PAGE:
The sound of djembe and dunun drums reverberated down the halls of DeLaSalle High School on Saturday, emanating from a gym packed with Black storytellers.
It was center of the Minnesota Black Authors Expo, where dozens of Black Minnesota authors showcased their books. At the front stage, writers read excerpts and community historians shared stories accompanied by a “heartbeat,” drumming by members of the Black Storytelling Alliance.
The theme this year was “Dreaming in Color: Telling Our Stories to Save Our Lives.”
“We can only get as big as our dreams are, so we really want to encourage not just children, but adults to dream bigger than they ever have,” said Dorothy Nins, executive director of the Minnesota Black Authors Expo.
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The expo started in 2017, first hosted at the NEON building in north Minneapolis. Attendance has quadrupled over the years, according to Nins. Saturday’s event marked its first in-person expo since the start of the pandemic.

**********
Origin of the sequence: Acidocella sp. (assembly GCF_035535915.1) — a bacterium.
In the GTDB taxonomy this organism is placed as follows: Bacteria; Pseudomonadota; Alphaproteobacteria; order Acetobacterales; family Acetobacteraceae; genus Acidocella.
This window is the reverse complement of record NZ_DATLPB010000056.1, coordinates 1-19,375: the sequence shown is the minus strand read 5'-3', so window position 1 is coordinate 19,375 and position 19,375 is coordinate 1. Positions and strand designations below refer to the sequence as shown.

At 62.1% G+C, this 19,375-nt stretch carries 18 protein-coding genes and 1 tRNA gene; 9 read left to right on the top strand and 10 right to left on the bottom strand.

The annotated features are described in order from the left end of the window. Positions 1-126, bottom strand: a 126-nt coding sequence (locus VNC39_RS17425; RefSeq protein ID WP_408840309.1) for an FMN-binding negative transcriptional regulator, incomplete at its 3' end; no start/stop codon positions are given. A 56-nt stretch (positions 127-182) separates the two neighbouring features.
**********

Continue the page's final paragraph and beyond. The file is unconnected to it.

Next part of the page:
Genres spanned the spectrum — children’s books, Afrofuturist novels, comics, memoirs and more. Workshops for adult and teen writers of all backgrounds aimed to foster talent.
It also featured oral storytelling with Gary Hines, director of acclaimed musical ensemble The Sounds of Blackness, speaking to its essence.
“Music has never just been about art. Music has been and is about life. Every aspect of life: birth, death, marriage, politics, war, peace, education. Music has always been the lifeblood of African people,” Hines said.
Stewards of George Floyd Square led a story circle in the late afternoon exchanging examples of how storytelling around the site of Floyd’s murder — and beyond — serves as a healing space for people without platforms.
“Our model is transforming street energy into community energy, and really putting the neighbor back into the neighborhood,” said Marquise Bowie, a creative writer and representative of the Agape movement, public safety advocates at the square.
The Minnesota Black Authors Expo partnered with the Black Storytelling Alliance after the recent passing of Nothando Zulu, “to uphold what she left,” according to Nins.
Zulu’s grandchildren Joshua “Brotha Ase” Gillespie and Mariama Imani drummed throughout the event, taking breaks to chat with others.
They called the expo liberating.
“They’re pouring life into us,” Gillespie said.